Body: The body of a percolator coffee maker houses all the action. Frequently constructed of stainless steel, you can also find enamelware, and even glass models. The body serves as both the brewing chamber and the decanter.
Heating Element: Electric percolators have an integrated heating element. Others must rely on an external heat source - stovetop, or even campfire.
Basket Assembly: sits inside the percolator body. The base sits in hot water while the basket is elevated above the water level. The basket is perforated. Ground coffee goes in the basket. The center tubing carries hot water.
Lid: covers body and basket assembly. Frequently fitted with a clear knob for viewing percolation.
Water is placed in the lower part of the body (A) and coffee grounds are placed in the basket assembly (B).
Unless your coffee is ground very coarsely, it is best to use a filter. Standard percolator filters are circular in shape and have a hole in the center for the tube. They are widely available.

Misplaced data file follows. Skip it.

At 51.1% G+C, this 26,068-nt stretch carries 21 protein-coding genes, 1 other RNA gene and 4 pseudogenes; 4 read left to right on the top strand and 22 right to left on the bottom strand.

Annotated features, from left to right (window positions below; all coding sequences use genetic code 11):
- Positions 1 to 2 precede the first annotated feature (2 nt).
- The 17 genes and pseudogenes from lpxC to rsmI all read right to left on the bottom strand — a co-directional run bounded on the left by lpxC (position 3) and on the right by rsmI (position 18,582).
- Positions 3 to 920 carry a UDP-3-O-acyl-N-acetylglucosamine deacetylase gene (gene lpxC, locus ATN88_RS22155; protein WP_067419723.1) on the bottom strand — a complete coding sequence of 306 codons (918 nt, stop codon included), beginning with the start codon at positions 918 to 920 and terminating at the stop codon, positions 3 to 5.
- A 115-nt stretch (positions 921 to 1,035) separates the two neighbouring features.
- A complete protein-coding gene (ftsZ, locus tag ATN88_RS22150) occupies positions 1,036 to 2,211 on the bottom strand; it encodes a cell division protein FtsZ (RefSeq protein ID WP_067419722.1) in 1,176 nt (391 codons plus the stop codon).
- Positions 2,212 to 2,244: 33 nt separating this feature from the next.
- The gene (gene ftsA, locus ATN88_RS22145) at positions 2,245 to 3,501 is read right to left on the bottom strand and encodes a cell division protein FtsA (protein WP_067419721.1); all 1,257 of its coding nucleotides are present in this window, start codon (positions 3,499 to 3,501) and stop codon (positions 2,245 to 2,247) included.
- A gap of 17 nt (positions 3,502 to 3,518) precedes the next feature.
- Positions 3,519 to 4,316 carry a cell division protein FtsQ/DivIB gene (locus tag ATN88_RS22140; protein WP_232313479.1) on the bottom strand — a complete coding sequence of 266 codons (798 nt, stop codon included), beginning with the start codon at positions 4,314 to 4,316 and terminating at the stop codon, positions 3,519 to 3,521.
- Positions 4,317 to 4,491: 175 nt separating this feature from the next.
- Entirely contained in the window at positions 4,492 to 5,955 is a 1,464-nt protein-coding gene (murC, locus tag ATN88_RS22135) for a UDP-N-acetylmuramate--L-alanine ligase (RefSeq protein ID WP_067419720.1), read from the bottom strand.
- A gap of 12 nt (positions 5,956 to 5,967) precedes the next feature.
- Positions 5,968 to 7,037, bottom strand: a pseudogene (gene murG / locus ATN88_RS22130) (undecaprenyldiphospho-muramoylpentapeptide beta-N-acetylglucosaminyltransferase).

Once setup is complete, a heat source is applied (C). In electric percolators, the heat source is built right into the appliance. Non-electric percolators can be placed right on top of the stove, campfire, or other source of heat.
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When the water temperature nears the boiling point, water is forced up the central tube (D), over the top of the basket assembly, and out over the ground coffee.
The hot water passes through the coffee grounds and filter, the perforations in the basket allow water to re-enter the lower chamber as brewed coffee.
For best taste, remove the basket and pump assembly after brewing. This will prevent bitter dripping from the used coffee grounds. But use caution, as parts will be very hot!
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Montana-based Planetary Design offers this innovative French Press with an insulated brewing vessel.
Owners find this electric percolator easy to use and easy to clean.
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